The days of the workhouse running back seem to be coming to an end in the modern NFL as teams have gotten smarter with their players in regard to injury prevention.
While some teams opt to give the lion’s share of work to one back, coaches are beginning to embrace the idea of split backfields in order to keep their running back rooms fresh. This new trend only makes what running backs who enjoyed years of success toting the football look even more impressive.
One of the greatest running backs of all time, Franco Harris, is a perfect example of this as the Pittsburgh Steelers legend was renowned for his elusiveness, short-area burst, and versatility as a runner and pass catcher.
The NFL immediately mourned when news broke that Harris had passed away at the age of 72, and several members of the Las Vegas Raiders publicly voiced their condolences for the Steelers legend.
@Raiders @steelers @ProFootballHOF Wow, what a sad morning! Awakening to hear the loss of Franco Harris is devastating. One of the things I looked forward to at the HOF event every year, was finding some time to talk with Franco. When I first got in, he was one of the OGs that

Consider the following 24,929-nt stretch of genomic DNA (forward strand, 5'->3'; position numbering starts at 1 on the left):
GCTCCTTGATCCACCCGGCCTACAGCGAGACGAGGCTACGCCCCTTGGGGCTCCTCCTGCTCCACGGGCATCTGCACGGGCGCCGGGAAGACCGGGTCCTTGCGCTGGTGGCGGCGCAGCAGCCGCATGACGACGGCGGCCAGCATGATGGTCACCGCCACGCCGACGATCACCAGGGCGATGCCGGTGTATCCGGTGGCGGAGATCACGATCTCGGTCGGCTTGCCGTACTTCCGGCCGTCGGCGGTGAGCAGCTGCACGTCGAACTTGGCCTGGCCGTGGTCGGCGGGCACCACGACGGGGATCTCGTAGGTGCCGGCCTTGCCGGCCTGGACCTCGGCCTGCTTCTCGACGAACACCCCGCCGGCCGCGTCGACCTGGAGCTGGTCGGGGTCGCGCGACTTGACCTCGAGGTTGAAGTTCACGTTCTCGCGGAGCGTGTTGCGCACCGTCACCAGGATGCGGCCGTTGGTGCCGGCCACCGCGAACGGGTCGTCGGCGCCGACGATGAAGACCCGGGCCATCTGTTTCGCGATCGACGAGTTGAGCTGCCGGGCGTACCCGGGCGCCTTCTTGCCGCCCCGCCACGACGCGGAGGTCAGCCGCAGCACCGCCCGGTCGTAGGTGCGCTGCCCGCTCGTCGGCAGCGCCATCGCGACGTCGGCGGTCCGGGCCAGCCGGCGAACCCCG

— Tim Brown (@81TimBrown) December 21, 2022
#Raiders legend Phil Villapiano on Franco Harris: “We did so many things together. I can’t remember all these things over the last 50 years. It’s crazy. We were always doing the Immaculate Reception story and it got bigger and bigger.”
— Josh Dubow (@JoshDubowAP) December 21, 2022
Rip Franco Harris🙏🏼
— 🦅MaddMaxx🦅 (@CrosbyMaxx) December 21, 2022
— Las Vegas Raiders (@Raiders) December 21, 2022
Harris was a staple of the Steelers’ dynasty in the 1970s, helping the team win four Super Bowls during his tenure, and was even named MVP of Super Bowl IX. Aside from the multiple championships, Harris enjoyed plenty of individual success as he made the Pro Bowl team nine times, made First-team All-Pro once, and Second-team All-Pro twice. He was also named the NFL Offensive Rookie of the Year in 1972, as well as the NFL Man of the Year in 1976.
The Steelers legendary running back was well-beloved by the football community, and his memory will live on.